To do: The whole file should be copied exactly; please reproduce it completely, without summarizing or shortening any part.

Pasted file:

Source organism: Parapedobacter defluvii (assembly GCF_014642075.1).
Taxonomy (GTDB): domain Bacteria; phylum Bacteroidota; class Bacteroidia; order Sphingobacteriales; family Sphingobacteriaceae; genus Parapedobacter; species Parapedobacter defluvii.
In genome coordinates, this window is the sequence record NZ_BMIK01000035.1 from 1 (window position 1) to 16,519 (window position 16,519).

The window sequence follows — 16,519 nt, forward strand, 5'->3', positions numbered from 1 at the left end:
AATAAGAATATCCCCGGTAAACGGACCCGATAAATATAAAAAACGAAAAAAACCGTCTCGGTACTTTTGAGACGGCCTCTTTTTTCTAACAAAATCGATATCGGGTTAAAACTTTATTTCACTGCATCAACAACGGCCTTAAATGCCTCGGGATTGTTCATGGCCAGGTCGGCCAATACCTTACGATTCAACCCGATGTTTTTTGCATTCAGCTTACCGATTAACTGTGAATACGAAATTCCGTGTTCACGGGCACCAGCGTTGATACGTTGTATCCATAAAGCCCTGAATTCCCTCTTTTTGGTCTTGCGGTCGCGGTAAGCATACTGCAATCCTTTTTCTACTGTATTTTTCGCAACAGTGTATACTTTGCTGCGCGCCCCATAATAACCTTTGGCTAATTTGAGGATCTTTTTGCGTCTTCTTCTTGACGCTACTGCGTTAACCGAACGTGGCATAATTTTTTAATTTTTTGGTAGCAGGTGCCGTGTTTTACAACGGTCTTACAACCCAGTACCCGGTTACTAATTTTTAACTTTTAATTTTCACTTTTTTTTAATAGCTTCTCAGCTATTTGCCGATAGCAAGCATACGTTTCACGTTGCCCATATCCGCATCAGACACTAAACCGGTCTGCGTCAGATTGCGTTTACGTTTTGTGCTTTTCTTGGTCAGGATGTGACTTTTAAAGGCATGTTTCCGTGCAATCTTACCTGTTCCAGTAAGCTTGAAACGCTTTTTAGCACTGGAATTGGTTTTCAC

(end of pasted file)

Source organism: Parapedobacter defluvii (assembly GCF_014642075.1).
Taxonomy (GTDB): domain Bacteria; phylum Bacteroidota; class Bacteroidia; order Sphingobacteriales; family Sphingobacteriaceae; genus Parapedobacter; species Parapedobacter defluvii.
In genome coordinates, this window is the sequence record NZ_BMIK01000035.1 from 1 (window position 1) to 16,519 (window position 16,519).

The window sequence follows — 16,519 nt, forward strand, 5'->3', positions numbered from 1 at the left end:
AATAAGAATATCCCCGGTAAACGGACCCGATAAATATAAAAAACGAAAAAAACCGTCTCGGTACTTTTGAGACGGCCTCTTTTTTCTAACAAAATCGATATCGGGTTAAAACTTTATTTCACTGCATCAACAACGGCCTTAAATGCCTCGGGATTGTTCATGGCCAGGTCGGCCAATACCTTACGATTCAACCCGATGTTTTTTGCATTCAGCTTACCGATTAACTGTGAATACGAAATTCCGTGTTCACGGGCACCAGCGTTGATACGTTGTATCCATAAAGCCCTGAATTCCCTCTTTTTGGTCTTGCGGTCGCGGTAAGCATACTGCAATCCTTTTTCTACTGTATTTTTCGCAACAGTGTATACTTTGCTGCGCGCCCCATAATAACCTTTGGCTAATTTGAGGATCTTTTTGCGTCTTCTTCTTGACGCTACTGCGTTAACCGAACGTGGCATAATTTTTTAATTTTTTGGTAGCAGGTGCCGTGTTTTACAACGGTCTTACAACCCAGTACCCGGTTACTAATTTTTAACTTTTAATTTTCACTTTTTTTTAATAGCTTCTCAGCTATTTGCCGATAGCAAGCATACGTTTCACGTTGCCCATATCCGCATCAGACACTAAACCGGTCTGCGTCAGATTGCGTTTACGTTTTGTGCTTTTCTTGGTCAGGATGTGACTTTTAAAGGCATGTTTCCGTGCAATCTTACCTGTTCCAGTAAGCTTGAAACGCTTTTTAGCACTGGAATTGGTTTTCAC